In an ever-changing commercial real estate industry, our approach to property management is constantly evolving. Our team has extensive experience in commercial real estate management and recognizes its importance as a foundation for long-term value and wealth. As such, Coldwell Banker Commercial Atlantic provides tailor-made property management packages that meet your specific assets needs and objectives.
Whether you're entering a build-to-suite or remodeling a commercial property, our associates are ready to represent you with facility planning, design, construction, zoning restrictions, and so much more. If you're looking for a brokerage that can guide you through every step of the construction process with your goals and budget at heart, look no further than Coldwell Banker Commercial Atlantic.
Coldwell Banker Commercial Atlantic provides comprehensive investment analytics to better evaluate potential investments and increase return on those investments. Additionally, our team can facilitate single or multiple-location transactions and also find alternative financing recommendations if needed.
From selecting the perfect building site for your property to overseeing its initial construction, our associates provide experience and expertise when you need it most, covering every step and service of property development. If needed, our team can assemble the right professionals to ensure your property is developed to your unique specifications and applicable regulatory standards.
Our commercial real estate brokerage represents clients in both the disposition and acquisition of property and works directly with you to determine your needs. We then strive to improve efficiency and reduce costs. We also assist financial institutions and government agencies in the management and disposition of âtroubled properties.' Our firm incorporates its spectrum of services to efficiently turn these properties around and improve their value for ultimate disposition.
If you're just getting started in commercial real estate investing, you're probably searching for reliable advice and best practices to follow. While hands-on experience and guidance from a commercial real estate broker are always best, a little advice never hurts. After all, there's a wide world of opportunity out there. As you begin to build a more robust portfolio, keep these tips and tricks in mind.
Commercial real estate deals can take a lot longer than traditional single-family transactions. That's true throughout the entire process, from purchase, to renovation, to selling. That's not a bad thing - after all, having impatience is a good way to rush into a poor decision. Instead of a means to quick cash, think of commercial real estate deals as a large bonus or as a vehicle for retirement.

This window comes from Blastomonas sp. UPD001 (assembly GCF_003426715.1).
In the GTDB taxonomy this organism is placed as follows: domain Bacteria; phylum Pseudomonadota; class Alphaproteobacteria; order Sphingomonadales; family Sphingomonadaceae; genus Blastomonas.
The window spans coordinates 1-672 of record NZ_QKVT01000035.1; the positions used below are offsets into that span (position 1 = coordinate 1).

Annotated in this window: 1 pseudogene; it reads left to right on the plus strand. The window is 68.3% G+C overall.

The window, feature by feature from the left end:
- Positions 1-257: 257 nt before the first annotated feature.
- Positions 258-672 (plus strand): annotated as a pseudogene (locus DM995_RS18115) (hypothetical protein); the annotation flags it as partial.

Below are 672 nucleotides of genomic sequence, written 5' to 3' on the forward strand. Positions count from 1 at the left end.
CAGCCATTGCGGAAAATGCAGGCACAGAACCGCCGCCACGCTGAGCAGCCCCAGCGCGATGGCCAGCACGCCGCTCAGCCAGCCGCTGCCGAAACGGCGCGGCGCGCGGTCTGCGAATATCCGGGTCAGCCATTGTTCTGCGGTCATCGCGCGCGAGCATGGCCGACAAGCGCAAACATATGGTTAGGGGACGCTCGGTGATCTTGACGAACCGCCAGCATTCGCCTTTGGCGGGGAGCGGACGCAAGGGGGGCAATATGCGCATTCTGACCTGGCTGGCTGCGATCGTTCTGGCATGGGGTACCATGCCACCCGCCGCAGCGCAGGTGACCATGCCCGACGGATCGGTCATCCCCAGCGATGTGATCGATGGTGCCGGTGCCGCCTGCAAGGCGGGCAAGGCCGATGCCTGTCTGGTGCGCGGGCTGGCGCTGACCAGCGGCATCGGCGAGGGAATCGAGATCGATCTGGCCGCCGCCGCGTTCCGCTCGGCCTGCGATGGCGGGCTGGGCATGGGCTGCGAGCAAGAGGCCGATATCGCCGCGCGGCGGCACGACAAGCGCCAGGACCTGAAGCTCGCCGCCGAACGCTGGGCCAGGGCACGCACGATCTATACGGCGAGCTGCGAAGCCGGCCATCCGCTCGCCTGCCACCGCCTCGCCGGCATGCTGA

Many commercial real estate investors jump right into the multi-family property space. However, it's essential to keep other types of properties in mind, such as mobile homes, office buildings, land, and even mobile home parks. Forget about your comfort zone. Instead, weigh your options and choose a niche that helps you meet your goals.
Commercial loans are quite different than their residential counterparts. In some ways, they're better. Though down payments are typically higher, meaning you'll put more down, there's often no personal liability involved. Plus, commercial loans can be more forgiving when borrowing money for down payments. The bottom line is to search for the best lenders before making an offer. If you're having trouble, ask your commercial real estate broker for assistance, as they often have connections and partnerships with relevant entities.
If you're used to buying residential homes, you're probably familiar with some formulas, such as buying 75% of after-repaired value minus the estimated cost of repairs. Depending on the type of commercial property you're buying or selling, you'll have different formulas to learn. Two examples are Cap Rates and Net Operating Income. Learning these formulas can be very beneficial when making an offer.
If you find yourself discouraged with the commercial real estate game, remember that the team at your commercial real estate brokerage is there to make your life easier. At Coldwell Banker Commercial Atlantic, we have a powerful brokerage with a team of over 20 highly skilled and educated agents. Our job is to serve you, whether you're a new investor looking for your first deal or an experienced property owner looking for 1031 tax investment advice.
BERKELEY COUNTY, S.C. (WCBD) – A family living in one Berkeley County community said they have not been receiving their mail on a regular basis, even after contacting postal officials. That’s when they reached out to News 2’s Raymond Owens.“We moved here about a year and a half ago and over the past year or so we have had problems with sporadic mail delivery,” said Cane Bay resident Tim Jacintho. “It doesn’t show up when it’s supposed to; it now has gotten to where we’re getting ma...
BERKELEY COUNTY, S.C. (WCBD) – A family living in one Berkeley County community said they have not been receiving their mail on a regular basis, even after contacting postal officials. That’s when they reached out to News 2’s Raymond Owens.
“We moved here about a year and a half ago and over the past year or so we have had problems with sporadic mail delivery,” said Cane Bay resident Tim Jacintho. “It doesn’t show up when it’s supposed to; it now has gotten to where we’re getting mail maybe two or three days a week.”